I have a student teacher. Last week while planning his lessons, he decided that he really needed to engage the students in order to heighten their excitement and attitude toward his learning goals.
And what did he create?
Because playing games is fun. When we are having fun, we tend to stay focused and engaged on the activity at hand.
He incorporated every academic objective and goal into the plan but organized the learning activities into a simple yet fun game that involved the attention of all the students. The enthusiasm and the energy among my students that resulted from playing a game were enlightening. It reminded me of how too often as we find ourselves trying to meet state and district requirements, we fail to grab and hold the attention of our children for long periods of time.
There are practical and sensible reasons why we may not turn to playing a game during our school days. One is the lack of time we have to even complete what is required. I believe that with finesse, we can manage a game or two into our schedules each day.
A teacher does not have to create his/her own games to achieve this goal. The games do not have to be elaborate and there are many excellent educational ones on the market that fit right in with academic standards. Simple guessing games, such as Thinkit Linkit, which involves solving riddles using rhyming words, can be played while waiting in line or can be written into morning language work. Portrayal, a game involving one person giving details while others draw, can be modified into a quick, five minute play with the teacher doing the describing. It can be played at the end of the day after backpacks have been loaded or just before lunch if everyone cleans up quickly. Amuse Amaze, a spelling tile-type of game, can be set up and played and then remain in place for a future time just as Chess can.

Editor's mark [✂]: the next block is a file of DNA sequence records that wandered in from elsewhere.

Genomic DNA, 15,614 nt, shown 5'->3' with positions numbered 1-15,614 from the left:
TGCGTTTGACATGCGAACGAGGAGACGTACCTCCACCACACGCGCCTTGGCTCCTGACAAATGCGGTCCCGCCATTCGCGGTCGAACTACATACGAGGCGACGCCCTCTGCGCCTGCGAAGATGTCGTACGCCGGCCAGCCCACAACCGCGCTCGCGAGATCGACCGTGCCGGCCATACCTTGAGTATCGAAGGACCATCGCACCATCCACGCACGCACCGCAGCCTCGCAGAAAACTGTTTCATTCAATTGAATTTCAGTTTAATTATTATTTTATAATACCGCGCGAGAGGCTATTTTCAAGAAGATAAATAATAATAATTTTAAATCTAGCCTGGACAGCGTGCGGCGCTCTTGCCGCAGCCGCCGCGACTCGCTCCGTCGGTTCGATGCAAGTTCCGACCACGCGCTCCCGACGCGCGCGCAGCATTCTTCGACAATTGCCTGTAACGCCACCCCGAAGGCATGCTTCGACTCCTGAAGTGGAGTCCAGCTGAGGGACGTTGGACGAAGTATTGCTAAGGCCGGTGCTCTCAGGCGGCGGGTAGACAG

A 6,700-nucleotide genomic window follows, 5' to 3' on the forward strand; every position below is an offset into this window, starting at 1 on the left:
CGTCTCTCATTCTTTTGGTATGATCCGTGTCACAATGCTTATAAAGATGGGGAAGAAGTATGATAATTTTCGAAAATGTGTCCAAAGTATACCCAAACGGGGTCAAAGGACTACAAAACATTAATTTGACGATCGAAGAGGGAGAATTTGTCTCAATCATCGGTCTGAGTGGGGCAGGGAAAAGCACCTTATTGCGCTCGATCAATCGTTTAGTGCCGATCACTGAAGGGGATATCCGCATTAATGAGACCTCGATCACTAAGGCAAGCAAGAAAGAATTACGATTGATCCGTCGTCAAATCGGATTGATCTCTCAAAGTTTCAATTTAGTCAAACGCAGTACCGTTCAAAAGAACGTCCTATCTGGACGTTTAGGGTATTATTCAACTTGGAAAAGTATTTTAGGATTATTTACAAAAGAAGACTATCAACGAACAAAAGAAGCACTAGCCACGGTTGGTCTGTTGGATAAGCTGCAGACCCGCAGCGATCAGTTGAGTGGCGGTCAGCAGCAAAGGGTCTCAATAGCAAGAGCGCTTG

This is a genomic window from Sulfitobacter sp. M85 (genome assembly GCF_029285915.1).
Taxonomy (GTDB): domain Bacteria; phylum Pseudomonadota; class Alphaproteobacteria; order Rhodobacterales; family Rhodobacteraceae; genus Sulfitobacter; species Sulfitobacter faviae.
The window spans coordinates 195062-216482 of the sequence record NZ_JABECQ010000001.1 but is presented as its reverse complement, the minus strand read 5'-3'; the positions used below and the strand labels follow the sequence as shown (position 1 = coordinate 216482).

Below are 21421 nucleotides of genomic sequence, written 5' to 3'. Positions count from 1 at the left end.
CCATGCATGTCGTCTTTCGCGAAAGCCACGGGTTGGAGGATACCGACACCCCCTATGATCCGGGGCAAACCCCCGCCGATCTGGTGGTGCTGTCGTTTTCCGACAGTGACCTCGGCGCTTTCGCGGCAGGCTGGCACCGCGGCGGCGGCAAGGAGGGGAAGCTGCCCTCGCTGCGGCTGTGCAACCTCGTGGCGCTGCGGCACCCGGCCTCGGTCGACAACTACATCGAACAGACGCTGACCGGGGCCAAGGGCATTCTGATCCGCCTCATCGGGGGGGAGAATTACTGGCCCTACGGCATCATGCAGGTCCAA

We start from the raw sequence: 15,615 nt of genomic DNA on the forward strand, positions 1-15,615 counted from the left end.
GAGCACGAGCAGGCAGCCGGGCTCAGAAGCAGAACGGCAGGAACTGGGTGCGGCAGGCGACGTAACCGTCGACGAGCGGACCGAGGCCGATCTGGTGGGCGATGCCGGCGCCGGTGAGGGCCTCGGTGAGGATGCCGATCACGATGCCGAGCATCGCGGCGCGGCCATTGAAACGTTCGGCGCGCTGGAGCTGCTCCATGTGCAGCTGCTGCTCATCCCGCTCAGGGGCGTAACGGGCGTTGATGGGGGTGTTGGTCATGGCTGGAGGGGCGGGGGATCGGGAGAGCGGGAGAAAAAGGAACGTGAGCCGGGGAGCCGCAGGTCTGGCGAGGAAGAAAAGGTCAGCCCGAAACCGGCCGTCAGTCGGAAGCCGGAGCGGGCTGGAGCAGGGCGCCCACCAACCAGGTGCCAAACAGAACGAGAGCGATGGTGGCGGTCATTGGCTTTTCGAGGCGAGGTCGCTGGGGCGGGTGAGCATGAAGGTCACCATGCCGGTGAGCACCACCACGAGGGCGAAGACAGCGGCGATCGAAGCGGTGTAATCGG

We teachers are very resourceful and often arrive at ideas simply out of necessity. It is my hope that many fellow educators will remember that children stay focused and engaged when they are enjoying an activity, and incorporating games into learning is one way to achieve that high level of interest, focus, and engagement.